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David Levering Lewis : America at the Turn of the Century
David Levering Lewis 1900 was a bit of mixed bag, it seems to me, on the one hand, because this is the year when this country becomes the premiere producer of manufactured goods. Clearly, a lot of people were making a lot of money, but it's also a time that reflects the savaging of one of the deepest depressions, or I think we used to call them "panics", this country had ever experienced, a long, deep shock to the economy which began in 1893 and was just abating, I guess, 1897-1898. And those people who were adversely affected by that experience are not quite seeing the benefits of this robust prosperity that came, from one perspective, roaring on after the Republicans won a smashing victory in 1896. In many ways you could even say that the century, the new century, begins in 1896 rather than 1900, which is so often true of how centuries they don't begin neatly. It's a time of controversy, too, because the country has just become embarked upon its great imperial adventure. We've acquired the Philippines or we are trying to acquire the Philippines, because, of course, in 1900 some 120,000 US troops, many of them African American, are trying to suppress the Filipino uprising, "insurgency", as we called it. I think Teddy Roosevelt said that these people were really being very obstreperous in behaving as though they had a responsibility for the country in which they happened to live the Philippines. The ratification of the Treaty of Paris the year before and the Filipino uprising had created a great divide amongst Americans people like Andrew Carnegie and David Starr Jordan, the president of Stanford and Mark Twain and others deplored what we were doing as a traducing of our American exceptionalism. The city on the hill was in fact going down into the mire, and doing it rather bloodily, and others who said echoing Kipling, who had, of course, enjoined us in that famous poem, "The White Man's Burden" we were simply behaving as a responsible civilized power should. So there are those aspects, but I suppose for ordinary citizens it was truly a great time to be an American because a degree of prosperity was beginning to percolate throughout the society that seemed to be unprecedented historically.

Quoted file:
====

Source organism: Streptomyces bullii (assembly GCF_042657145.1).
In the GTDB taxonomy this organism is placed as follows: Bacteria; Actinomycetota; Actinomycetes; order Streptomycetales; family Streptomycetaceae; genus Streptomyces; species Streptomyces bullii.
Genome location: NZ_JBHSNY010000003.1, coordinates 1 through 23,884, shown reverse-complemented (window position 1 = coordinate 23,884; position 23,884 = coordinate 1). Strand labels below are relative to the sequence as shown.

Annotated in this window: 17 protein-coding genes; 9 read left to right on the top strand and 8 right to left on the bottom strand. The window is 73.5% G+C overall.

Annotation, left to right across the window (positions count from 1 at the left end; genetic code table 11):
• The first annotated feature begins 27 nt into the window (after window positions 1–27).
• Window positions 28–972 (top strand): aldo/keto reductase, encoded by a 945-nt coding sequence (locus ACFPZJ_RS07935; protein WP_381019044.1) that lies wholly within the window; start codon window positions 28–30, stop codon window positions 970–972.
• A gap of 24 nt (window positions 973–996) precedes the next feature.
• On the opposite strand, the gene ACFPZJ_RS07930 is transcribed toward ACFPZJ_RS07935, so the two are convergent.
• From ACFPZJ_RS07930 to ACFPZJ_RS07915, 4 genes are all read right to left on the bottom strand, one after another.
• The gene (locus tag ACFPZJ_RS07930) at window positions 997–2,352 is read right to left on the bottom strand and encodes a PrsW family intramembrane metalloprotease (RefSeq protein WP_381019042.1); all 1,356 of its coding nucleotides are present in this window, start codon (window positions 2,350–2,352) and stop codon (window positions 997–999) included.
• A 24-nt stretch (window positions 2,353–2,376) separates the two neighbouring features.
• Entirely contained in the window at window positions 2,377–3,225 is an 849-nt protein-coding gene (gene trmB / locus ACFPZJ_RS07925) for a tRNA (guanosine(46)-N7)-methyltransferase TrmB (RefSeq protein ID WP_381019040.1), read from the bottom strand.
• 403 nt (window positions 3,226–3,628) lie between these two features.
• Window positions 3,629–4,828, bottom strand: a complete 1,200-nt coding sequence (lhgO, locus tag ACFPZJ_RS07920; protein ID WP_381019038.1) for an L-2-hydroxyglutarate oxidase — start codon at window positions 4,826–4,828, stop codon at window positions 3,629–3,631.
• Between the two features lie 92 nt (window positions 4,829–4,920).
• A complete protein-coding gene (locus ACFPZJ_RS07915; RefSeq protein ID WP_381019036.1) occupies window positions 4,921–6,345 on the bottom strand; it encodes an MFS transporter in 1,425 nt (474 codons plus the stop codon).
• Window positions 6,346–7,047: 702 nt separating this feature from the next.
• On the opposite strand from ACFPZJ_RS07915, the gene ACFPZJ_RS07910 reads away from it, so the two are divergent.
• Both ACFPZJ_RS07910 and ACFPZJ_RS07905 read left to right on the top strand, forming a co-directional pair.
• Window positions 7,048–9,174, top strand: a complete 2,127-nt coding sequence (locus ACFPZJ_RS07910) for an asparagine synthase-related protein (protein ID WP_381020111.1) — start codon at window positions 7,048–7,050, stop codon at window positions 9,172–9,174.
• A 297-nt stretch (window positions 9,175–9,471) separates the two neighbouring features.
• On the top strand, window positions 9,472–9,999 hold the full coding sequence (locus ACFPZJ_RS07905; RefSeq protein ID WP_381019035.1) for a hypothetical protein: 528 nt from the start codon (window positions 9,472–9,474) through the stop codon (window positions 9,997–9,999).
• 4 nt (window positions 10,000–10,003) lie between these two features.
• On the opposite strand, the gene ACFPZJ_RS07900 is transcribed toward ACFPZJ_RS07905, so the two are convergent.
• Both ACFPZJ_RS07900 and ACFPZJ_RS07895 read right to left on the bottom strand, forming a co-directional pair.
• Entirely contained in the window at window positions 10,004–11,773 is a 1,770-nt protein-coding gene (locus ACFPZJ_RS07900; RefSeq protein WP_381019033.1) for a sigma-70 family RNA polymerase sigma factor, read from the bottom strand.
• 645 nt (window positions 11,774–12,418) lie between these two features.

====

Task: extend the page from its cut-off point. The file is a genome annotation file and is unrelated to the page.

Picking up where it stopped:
Technology plays its part, and it's the democratization of technology. It isn't just the inventions of the telephone and the various other means of communication. It's that more and more people sign onto their use and their access and that seemed to be peculiarly American. We don't have Henry Ford but he's in the wings ready to come along and further transform the national experience.

The prosperity masks and unevenness that, depending on where you were, could make you feel that this was not your America. On the one hand, this is the time when the cottages are going up in Newport, when the Chicago Gold Coast materializes, when Fifth Avenue comes on line, but if you didn't live in those places and if you were a common laborer, if you belonged to the great union, the International Workers of the World, the wobblies, you would have thought that you had every reason to be militant in order to get your just deserts and that your chances of getting them were not very promising. After all, it was clear to many American working men and women that the Homestead Steel Strike of the early 1890s when Andrew Carnegie and Henry Clay Frick broke the backs of the steel workers, that that was a watershed and so increasingly even though we think of American labor as being blessed some more than others. The American Federation of Labor, for example, was an exclusivist phenomenon racially and because it was limited to skilled workers, it excluded the great mass of workers and as people pour into this country from slavic Europe and southern Europe and, indeed, the migration out of the South of African Americans begins, you're going to have these populations who have not yet been able to make their political or economic resonance in the economic republic.

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